Clinique Pep-Start Pout Restoring Night Mask
Clinique

Pep-Start Pout Restoring Night Mask

This nighttime (or anytime) mask gives lips intense hydration, leaving them smooth, soft and plumped with moisture. The perfect prep for lipstick, you can apply alone or when lips need an extra boost.
Uploaded by: josiahfraser on 01/04/2018

Ingredients overview

Petrolatum
what‑it‑does emollient
The famous Vaseline or Petroleum Jelly. Just like mineral oil, it is also a by-product of refining crude oil, aka petroleum, and it is also a mixture of hydrocarbons but with bigger (C18-90+) carbon chain length.The unique thing about petrolatum is that it is the most effective occlusive agent known today. [more]
,
Polybutene
what‑it‑does viscosity controlling
,
Polyglyceryl-2 Triisostearate
what‑it‑does emulsifying
,
Hydrogenated Polyisobutene
what‑it‑does emollient
A synthetic liquid oil that can replace mineral oil or silicone oils in the cosmetic formulas. There are different grades depending on the molecular weight ranging from very light, volatile, non-residue leaving ones to more substantial, slight residue leaving ones.Apart from leaving the skin soft and smooth (emollient), it' [more]
,
Tocopheryl Acetate
what‑it‑does antioxidant
irritancy, com. 0 0
A form of vitamin E that works as an antioxidant. Compared to the pure form it's more stable, has longer shelf life, but it's also more poorly absorbed by the skin. [more]
,
Vp/Hexadecene Copolymer
what‑it‑does viscosity controlling
,
Silica
what‑it‑does viscosity controlling | abrasive/scrub
A white powdery thing that can mattify the skin and thicken up cosmetic products. [more]
,
Hydrogenated Castor Oil
what‑it‑does emollient | emulsifying | surfactant/cleansing | viscosity controlling
,
Ppg-51/Smdi Copolymer, [more] Caprylic/Capric/Myristic/Stearic Triglyceride
what‑it‑does emollient
A vegetable origin emollient that has a similar consistency to lard (solid at room temperature) but melts rapidly upon contact with the skin.  Makes the skin nice and smooth, and not shiny or heavy.
,
Ceramide Ng
what‑it‑does skin-identical ingredient
One of the 9 types of ceramides that can be found naturally in the upper layer of the skin. Ceramides make up a big part (about 50%) of the goopy stuff that's between our skin cells (called extracellular matrix) and play a super important role in having a healthy skin barrier and keeping the skin hydrated.  [more]
,
Astrocaryum Murumuru Seed Butter
what‑it‑does emollient
,
Sea Whip Extract, Butyrospermum Parkii (Shea Butter)
what‑it‑does emollient
Shea butter that's considered to be a magic moisturizer and emollient. It is also soothing and rich in antioxidants. [more]
,
Cholesterol
what‑it‑does skin-identical ingredient | emollient
It's one of the important lipids that can be found naturally in the outer layer of the skin. About 25% of the goopy stuff between our skin cells consists of cholesterol. [more]
,
Caprylyl Glycol
what‑it‑does moisturizer/humectant | emollient
A handy multi-tasking ingredient that gives the skin a nice, soft feel and also boosts the effectiveness of other preservatives. [more]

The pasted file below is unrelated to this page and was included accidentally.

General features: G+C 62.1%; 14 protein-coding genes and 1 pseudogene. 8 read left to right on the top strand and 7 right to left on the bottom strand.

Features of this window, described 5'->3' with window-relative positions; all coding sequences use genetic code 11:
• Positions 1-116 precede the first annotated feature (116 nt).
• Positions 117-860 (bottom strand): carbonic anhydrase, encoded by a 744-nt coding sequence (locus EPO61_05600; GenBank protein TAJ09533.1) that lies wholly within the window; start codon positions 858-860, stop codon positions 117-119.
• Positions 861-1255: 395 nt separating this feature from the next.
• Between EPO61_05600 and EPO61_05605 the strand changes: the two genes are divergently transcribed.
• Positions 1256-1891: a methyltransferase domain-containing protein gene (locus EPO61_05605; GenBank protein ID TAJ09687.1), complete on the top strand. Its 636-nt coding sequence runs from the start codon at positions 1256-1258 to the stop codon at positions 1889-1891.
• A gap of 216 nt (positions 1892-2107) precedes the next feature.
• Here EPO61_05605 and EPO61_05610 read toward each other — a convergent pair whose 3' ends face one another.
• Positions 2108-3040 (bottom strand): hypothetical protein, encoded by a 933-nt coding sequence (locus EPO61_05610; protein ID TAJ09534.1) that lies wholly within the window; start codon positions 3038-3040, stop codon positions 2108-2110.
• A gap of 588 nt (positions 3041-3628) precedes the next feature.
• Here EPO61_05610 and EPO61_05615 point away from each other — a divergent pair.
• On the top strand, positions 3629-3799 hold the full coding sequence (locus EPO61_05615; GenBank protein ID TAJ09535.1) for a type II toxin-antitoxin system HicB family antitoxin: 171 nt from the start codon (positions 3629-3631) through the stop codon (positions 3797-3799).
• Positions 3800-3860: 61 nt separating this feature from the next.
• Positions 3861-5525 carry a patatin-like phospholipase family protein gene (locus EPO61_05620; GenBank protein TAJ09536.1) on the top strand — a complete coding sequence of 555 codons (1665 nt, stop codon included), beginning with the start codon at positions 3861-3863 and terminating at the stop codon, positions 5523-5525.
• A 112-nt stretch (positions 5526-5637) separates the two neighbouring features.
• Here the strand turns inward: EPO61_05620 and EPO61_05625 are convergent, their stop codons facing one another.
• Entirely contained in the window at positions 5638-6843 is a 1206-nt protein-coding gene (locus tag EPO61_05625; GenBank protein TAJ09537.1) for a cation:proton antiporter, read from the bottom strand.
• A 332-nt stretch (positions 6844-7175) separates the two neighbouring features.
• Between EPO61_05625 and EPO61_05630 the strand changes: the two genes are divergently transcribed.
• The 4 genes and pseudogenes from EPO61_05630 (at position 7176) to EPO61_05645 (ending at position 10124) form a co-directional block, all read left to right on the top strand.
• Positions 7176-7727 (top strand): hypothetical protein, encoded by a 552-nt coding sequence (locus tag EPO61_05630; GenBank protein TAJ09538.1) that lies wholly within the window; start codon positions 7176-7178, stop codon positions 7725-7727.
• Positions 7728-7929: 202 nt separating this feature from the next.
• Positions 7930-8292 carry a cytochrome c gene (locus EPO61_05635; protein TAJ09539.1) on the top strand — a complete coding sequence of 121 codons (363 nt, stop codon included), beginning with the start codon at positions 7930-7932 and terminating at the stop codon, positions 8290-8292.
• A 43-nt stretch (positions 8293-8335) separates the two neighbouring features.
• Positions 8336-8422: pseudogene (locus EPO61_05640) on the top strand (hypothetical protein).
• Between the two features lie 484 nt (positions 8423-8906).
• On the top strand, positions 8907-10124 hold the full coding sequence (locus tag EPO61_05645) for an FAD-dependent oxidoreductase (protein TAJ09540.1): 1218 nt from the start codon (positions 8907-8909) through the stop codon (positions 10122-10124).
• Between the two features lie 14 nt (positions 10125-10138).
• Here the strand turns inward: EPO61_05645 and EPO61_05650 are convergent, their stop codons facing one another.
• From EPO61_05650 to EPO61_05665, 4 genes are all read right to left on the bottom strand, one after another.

,
Caprylic/Capric Triglyceride
what‑it‑does emollient
A very common emollient that makes your skin feel nice and smooth. Comes from coconut oil and glycerin, it’s light-textured, clear, odorless and non-greasy. [more]
,
C12-16 Alcohols
what‑it‑does emollient | viscosity controlling
,
Ethylene/Propylene/Styrene Copolymer
what‑it‑does viscosity controlling
A helper ingredient that's used as an oil gelling agent. [more]
,
Tetrahexyldecyl Ascorbate
what‑it‑does antioxidant | skin brightening
A stable, oil-soluble form of Vitamin C, that might have (in-vitro results) all the magic abilities of pure vitamin C (antioxidant, collagen booster, skin brightener). [more]
,
Palmitic Acid
what‑it‑does skin-identical ingredient | emollient | emulsifying
irritancy, com. 0 2
A fatty acid that can be found naturally in the skin. It can make the skin feel nice and smooth in moisturizers (emollient) or it can act as a foam building cleansing agent in cleansers. [more]
,
Hydrogenated Lecithin
what‑it‑does emollient | emulsifying
It's the chemically chopped up version of normal lecithin. Most often it's used to create liposomes and to coat and stabilize some other ingredient. 
,
Butylene/Ethylene/Styrene Copolymer
what‑it‑does viscosity controlling
A helper ingredient that's used as a gelling agent. [more]
[less]

Highlights

Key Ingredients

Antioxidant: Tocopheryl Acetate
what‑it‑does antioxidant
irritancy, com. 0 0
A form of vitamin E that works as an antioxidant. Compared to the pure form it's more stable, has longer shelf life, but it's also more poorly absorbed by the skin. [more]
,
Tetrahexyldecyl Ascorbate
what‑it‑does antioxidant | skin brightening
A stable, oil-soluble form of Vitamin C, that might have (in-vitro results) all the magic abilities of pure vitamin C (antioxidant, collagen booster, skin brightener). [more]
Skin brightening: Tetrahexyldecyl Ascorbate
what‑it‑does antioxidant | skin brightening
A stable, oil-soluble form of Vitamin C, that might have (in-vitro results) all the magic abilities of pure vitamin C (antioxidant, collagen booster, skin brightener). [more]
Skin-identical ingredient: Ceramide Ng